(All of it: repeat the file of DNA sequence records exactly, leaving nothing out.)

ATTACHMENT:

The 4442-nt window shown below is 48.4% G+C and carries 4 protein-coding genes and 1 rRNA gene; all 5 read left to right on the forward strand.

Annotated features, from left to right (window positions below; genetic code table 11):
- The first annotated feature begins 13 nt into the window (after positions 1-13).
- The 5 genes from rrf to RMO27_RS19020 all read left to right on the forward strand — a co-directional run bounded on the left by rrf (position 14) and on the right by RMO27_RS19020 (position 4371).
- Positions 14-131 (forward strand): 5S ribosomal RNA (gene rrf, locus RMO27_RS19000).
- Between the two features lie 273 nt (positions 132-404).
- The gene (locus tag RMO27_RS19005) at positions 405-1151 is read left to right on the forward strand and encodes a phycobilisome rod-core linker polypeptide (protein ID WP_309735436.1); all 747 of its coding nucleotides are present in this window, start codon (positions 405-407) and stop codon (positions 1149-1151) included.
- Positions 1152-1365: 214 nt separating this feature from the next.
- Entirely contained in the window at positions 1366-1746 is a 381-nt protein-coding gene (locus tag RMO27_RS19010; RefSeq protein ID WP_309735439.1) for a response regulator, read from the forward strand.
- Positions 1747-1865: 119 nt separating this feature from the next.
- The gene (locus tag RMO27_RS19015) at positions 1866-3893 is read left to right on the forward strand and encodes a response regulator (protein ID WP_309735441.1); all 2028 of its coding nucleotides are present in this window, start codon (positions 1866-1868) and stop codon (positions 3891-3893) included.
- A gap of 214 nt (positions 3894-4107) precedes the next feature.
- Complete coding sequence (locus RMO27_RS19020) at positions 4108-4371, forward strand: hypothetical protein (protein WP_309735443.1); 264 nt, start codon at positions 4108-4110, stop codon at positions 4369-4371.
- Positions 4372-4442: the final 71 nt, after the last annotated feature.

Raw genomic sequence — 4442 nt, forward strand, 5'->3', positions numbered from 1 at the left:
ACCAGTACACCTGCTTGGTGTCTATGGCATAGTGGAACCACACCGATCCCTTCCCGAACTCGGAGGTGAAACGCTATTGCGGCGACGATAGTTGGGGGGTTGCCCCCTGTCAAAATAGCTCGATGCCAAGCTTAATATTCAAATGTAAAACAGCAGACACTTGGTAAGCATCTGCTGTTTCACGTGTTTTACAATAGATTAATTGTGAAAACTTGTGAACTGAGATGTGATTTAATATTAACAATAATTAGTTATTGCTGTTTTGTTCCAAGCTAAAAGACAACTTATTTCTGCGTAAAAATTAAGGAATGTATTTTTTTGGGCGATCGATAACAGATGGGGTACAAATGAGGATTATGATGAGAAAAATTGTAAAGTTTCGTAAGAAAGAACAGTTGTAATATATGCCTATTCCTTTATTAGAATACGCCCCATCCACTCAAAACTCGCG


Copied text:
The 4442-nt window shown below is 48.4% G+C and carries 4 protein-coding genes and 1 rRNA gene; all 5 read left to right on the forward strand.

Annotated features, from left to right (window positions below; genetic code table 11):
- The first annotated feature begins 13 nt into the window (after positions 1-13).
- The 5 genes from rrf to RMO27_RS19020 all read left to right on the forward strand — a co-directional run bounded on the left by rrf (position 14) and on the right by RMO27_RS19020 (position 4371).
- Positions 14-131 (forward strand): 5S ribosomal RNA (gene rrf, locus RMO27_RS19000).
- Between the two features lie 273 nt (positions 132-404).
- The gene (locus tag RMO27_RS19005) at positions 405-1151 is read left to right on the forward strand and encodes a phycobilisome rod-core linker polypeptide (protein ID WP_309735436.1); all 747 of its coding nucleotides are present in this window, start codon (positions 405-407) and stop codon (positions 1149-1151) included.
- Positions 1152-1365: 214 nt separating this feature from the next.
- Entirely contained in the window at positions 1366-1746 is a 381-nt protein-coding gene (locus tag RMO27_RS19010; RefSeq protein ID WP_309735439.1) for a response regulator, read from the forward strand.
- Positions 1747-1865: 119 nt separating this feature from the next.
- The gene (locus tag RMO27_RS19015) at positions 1866-3893 is read left to right on the forward strand and encodes a response regulator (protein ID WP_309735441.1); all 2028 of its coding nucleotides are present in this window, start codon (positions 1866-1868) and stop codon (positions 3891-3893) included.
- A gap of 214 nt (positions 3894-4107) precedes the next feature.
- Complete coding sequence (locus RMO27_RS19020) at positions 4108-4371, forward strand: hypothetical protein (protein WP_309735443.1); 264 nt, start codon at positions 4108-4110, stop codon at positions 4369-4371.
- Positions 4372-4442: the final 71 nt, after the last annotated feature.

Raw genomic sequence — 4442 nt, forward strand, 5'->3', positions numbered from 1 at the left:
ACCAGTACACCTGCTTGGTGTCTATGGCATAGTGGAACCACACCGATCCCTTCCCGAACTCGGAGGTGAAACGCTATTGCGGCGACGATAGTTGGGGGGTTGCCCCCTGTCAAAATAGCTCGATGCCAAGCTTAATATTCAAATGTAAAACAGCAGACACTTGGTAAGCATCTGCTGTTTCACGTGTTTTACAATAGATTAATTGTGAAAACTTGTGAACTGAGATGTGATTTAATATTAACAATAATTAGTTATTGCTGTTTTGTTCCAAGCTAAAAGACAACTTATTTCTGCGTAAAAATTAAGGAATGTATTTTTTTGGGCGATCGATAACAGATGGGGTACAAATGAGGATTATGATGAGAAAAATTGTAAAGTTTCGTAAGAAAGAACAGTTGTAATATATGCCTATTCCTTTATTAGAATACGCCCCATCCACTCAAAACTCGCG